After the death of Emperor Honorius in 423, primicerius notariorum Joannes was elevated to the throne. Bonifacius refused to acknowledge him, and prevented the plentiful shipments of African grain from reaching Italia. After a revolt in Gaul, and an uprising by general Aëtius, Joannes was overthrown, and Valentinian III, nephew of Honorius, was made Western emperor by the Eastern Roman Emperor, Theodosius II. Bonifacius supported him, and resumed grain shipments. In 427, the magister utriusque militae or commander in chief in defense of Italy, Flavius Felix, sent some troops to quell the outbreak of a revolt of Bonifacius against Valentinian III in northwest Africa, but they were defeated by troops loyal to Bonifacius.
Under the influence of Aëtius, the emperor's mother Galla Placidia convicted Bonifacius of treason against the emperor. Rather than surrender to probable execution, however, Bonifacius called in the support of Vandal mercenaries from their grazing grounds in Hispania. The entire tribe migrated en masse into Africa. However, by the time they arrived, Bonifacius had returned to Placidia's favor, and she had granted him the title of Patricius. He informed the Vandals that their services were no longer needed, but instead of returning to Hispania, they revolted and drove the Roman Empire out of Africa. Bonifacius was defeated near the city of Calama in 431. The Vandals then ruled the diocese until the Eastern Romans under Belisarius recaptured it in 534.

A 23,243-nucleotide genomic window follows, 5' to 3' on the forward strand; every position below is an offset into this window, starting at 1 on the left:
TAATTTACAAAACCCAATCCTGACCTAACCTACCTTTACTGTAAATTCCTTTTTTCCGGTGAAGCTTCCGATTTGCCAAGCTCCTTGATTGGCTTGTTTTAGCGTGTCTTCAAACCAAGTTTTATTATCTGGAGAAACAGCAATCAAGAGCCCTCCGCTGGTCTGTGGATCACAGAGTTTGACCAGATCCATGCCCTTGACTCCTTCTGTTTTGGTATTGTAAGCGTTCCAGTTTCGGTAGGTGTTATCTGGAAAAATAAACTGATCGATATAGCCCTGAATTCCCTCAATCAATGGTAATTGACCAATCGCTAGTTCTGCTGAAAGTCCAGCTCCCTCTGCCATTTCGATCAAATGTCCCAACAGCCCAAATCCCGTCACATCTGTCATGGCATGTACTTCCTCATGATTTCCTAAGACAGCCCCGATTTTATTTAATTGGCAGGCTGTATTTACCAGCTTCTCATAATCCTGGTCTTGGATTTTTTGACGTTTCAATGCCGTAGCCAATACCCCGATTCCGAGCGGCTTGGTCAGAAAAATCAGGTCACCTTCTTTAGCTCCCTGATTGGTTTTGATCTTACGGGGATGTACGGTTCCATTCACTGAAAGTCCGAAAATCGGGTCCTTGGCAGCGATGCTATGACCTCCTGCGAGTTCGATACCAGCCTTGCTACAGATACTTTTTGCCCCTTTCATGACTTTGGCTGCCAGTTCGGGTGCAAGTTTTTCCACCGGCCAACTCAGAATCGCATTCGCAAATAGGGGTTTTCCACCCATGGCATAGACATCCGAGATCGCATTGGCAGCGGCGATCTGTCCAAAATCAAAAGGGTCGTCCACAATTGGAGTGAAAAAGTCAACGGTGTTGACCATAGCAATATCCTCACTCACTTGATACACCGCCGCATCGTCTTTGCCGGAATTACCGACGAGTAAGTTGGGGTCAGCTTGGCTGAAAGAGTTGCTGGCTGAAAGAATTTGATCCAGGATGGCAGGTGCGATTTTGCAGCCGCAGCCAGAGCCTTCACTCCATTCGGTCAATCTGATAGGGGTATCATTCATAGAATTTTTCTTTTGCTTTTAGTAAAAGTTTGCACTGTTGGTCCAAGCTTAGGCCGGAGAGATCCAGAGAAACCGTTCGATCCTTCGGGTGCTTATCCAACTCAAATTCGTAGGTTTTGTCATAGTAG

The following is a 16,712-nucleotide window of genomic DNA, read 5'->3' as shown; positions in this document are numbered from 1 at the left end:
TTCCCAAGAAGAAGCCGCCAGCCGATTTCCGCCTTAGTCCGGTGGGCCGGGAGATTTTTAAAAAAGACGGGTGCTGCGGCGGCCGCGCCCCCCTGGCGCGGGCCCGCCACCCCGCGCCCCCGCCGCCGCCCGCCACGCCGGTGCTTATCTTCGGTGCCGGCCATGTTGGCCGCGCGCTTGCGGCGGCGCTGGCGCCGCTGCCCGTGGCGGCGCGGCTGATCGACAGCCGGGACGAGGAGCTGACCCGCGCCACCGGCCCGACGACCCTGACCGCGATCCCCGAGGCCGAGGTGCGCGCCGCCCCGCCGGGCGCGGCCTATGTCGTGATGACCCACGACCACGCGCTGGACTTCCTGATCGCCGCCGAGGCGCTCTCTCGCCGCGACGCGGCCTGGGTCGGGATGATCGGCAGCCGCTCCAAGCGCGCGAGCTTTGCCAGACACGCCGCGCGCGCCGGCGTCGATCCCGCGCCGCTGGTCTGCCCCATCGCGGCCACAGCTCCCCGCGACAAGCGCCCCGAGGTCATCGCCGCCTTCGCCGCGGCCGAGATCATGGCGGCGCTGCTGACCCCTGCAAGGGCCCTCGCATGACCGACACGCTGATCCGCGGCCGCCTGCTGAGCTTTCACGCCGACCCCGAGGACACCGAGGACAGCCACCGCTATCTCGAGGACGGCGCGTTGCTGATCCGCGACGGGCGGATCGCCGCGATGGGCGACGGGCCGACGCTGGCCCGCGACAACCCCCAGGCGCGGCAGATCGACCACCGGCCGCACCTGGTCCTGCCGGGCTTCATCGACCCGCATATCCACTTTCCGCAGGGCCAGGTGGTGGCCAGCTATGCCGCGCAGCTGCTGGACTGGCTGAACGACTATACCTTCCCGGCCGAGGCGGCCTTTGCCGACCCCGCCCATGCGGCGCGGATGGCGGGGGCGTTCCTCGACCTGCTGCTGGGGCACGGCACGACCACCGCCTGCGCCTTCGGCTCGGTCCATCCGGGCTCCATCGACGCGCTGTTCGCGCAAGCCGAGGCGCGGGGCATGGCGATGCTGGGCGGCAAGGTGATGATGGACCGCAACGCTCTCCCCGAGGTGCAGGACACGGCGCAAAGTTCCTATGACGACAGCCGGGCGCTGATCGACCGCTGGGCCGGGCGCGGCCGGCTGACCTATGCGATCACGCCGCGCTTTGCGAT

Bonifacius had been recalled to Italy before the Vandals had seized the province, elevated to the rank of magister militum praesentalis and to the dignity of Patricius. Fearing an imminent dismissal, Aëtius and his army of Germanic mercenaries marched against Bonifacius, descending upon Italy; the result was the Battle of Ravenna in 432, which Bonifacius won, despite being mortally wounded. He died several months later, being succeeded by his son-in-law Sebastianus. However, in the following year Aëtius deposed Sebastianus, married Bonifacius's widow Pelagia (with whom he had a child, Gaudentius), and became the de facto ruler of the Western Roman Empire.
- Adrian Goldsworthy, The Fall of the West: The Slow Death of the Roman Superpower, Orion Books Ltd, London. Paperback Edition, 2010, p.328.
- Pétridès, Sophrone. "Calama." The Catholic Encyclopedia. Vol. 3. New York: Robert Appleton Company, 1908. 15 Jul. 2014
- John M. O'Flynn, Generalissimos of the Western Roman Empire
- Stewart I. Oost, Galla Placidia Augusta
|Wikisource has the text of the 1911 Encyclopædia Britannica article Bonifacius.|
|Supreme Commander of the Western Roman Army
| Succeeded by|